Ergonomics and Radiation Exposure in a Nuclear Pharmacy

Research Trainee: Sandra Cole, MS, PhD Student in Occupational and Environmental Sciences at Purdue University

Faculty Researcher: James McGlothlin, MPH, PhD, CPE, Associate Professor of Health Sciences at Purdue University

Nuclear pharmacists working in a nuclear pharmacy are exposed daily to radiation to the body and hands. According to the National Commission on Radiation Protection, the dose limit to the hands is 500mSv in a year. Nuclear pharmacists generally stay below the limits but are still at risk for acute high exposures when accidents, such as spills occur, so there is a need to work to lower the potential daily exposures. In addition, because of the type of workstation the job uses, the risk of musculoskeletal injury is not minimal and needs to be examined for ways to lower the risk of musculoskeletal injury. The interplay between reducing radiation exposure and the ergonomic stresses of the body are complex and often involve a conflict between best ergonomic practices and the best way to protect the worker from radiation exposure.

Video cameras together with real-time chemical detectors have been used to assess exposure to chemicals and for assessment of stresses the worker’s body undergoes on the job. These systems allow the simultaneous numerical measurements evaluation of risks and exposures with specific tasks that create higher exposures as well as identifying tasks that may needlessly increase exposure and risk.

A pilot project will conduct an assessment of ergonomics and radiation exposure in a nuclear pharmacy teaching laboratory using a combined audiovisual and extremity dose monitoring software tool for real-time radiation monitoring. This technology has the potential in a variety of areas in nuclear medicine related to both worker safety and patient safety, including the identification of tasks with high radiation exposure and high risk of musculoskeletal injury, taking into account the anthropometric variability in individuals working at the same workstation. In addition, it has potential in the training of new and experienced nuclear pharmacists in the proper techniques when handling radiopharmaceuticals. The expected outcome will be insight into work practices that will decrease radiation exposure and risk of musculoskeletal disorders leading to greater productivity of the worker.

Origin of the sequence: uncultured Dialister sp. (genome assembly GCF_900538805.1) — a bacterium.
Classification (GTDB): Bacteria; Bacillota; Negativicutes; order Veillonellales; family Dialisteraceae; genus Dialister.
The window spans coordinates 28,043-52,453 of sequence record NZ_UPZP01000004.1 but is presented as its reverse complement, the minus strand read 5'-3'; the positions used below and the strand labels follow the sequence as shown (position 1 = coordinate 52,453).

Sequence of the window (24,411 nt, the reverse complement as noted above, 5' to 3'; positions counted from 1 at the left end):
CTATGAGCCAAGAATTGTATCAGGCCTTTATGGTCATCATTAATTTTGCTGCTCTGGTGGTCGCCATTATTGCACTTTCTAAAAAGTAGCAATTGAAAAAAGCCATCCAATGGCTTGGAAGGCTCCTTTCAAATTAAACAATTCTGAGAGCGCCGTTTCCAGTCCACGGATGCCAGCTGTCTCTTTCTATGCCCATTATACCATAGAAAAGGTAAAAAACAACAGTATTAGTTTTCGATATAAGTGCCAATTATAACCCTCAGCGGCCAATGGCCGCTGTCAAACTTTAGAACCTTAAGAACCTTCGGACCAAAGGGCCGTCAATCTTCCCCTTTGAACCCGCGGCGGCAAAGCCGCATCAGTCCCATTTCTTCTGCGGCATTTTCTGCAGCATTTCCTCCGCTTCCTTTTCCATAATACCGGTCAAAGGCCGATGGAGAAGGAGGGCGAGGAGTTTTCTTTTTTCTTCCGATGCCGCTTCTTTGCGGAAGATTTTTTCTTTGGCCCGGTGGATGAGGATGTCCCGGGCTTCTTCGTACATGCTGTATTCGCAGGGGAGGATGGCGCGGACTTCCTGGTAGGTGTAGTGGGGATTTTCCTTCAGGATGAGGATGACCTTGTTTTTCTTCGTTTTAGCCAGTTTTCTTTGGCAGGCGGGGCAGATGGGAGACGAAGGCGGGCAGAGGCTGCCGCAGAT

Publications resulting from this project:
McGlothlin JD, Cole SS. Real-Time Exposure Assessment and Job Analysis Techniques to Solve Hazardous Workplace Exposures. In: Bhattacharya A, McGlothlin JD, eds. Occupational Ergonomics: Theory and Applications. 2nd ed. Boca Raton, FL: CRC Press; 2012:957-996.

McGlothlin JD, Xu F, Cole SS. Real-Time Assessment of Air Contaminants using Video Exposure Monitoring Methods and Techniques. In: Rose VE, Cohrssen B, eds. Patty’s Industrial Hygiene and Toxicology. 6th ed. Wiley: Hoboken, NJ; 2010.

Grants resulting from this project:
Centers for Pharmaceutical Processing (CPPR). Exposure, Risk Assessment, and Control of Antineoplastic Drugs using Video Exposure Monitoring (VEM) Methods. 2009-2011.

Research trainee’s current position:
Sandra Cole complete her PhD in 2012 and is now a Postdoctoral Fellow in the School of Health Sciences at Purdue University.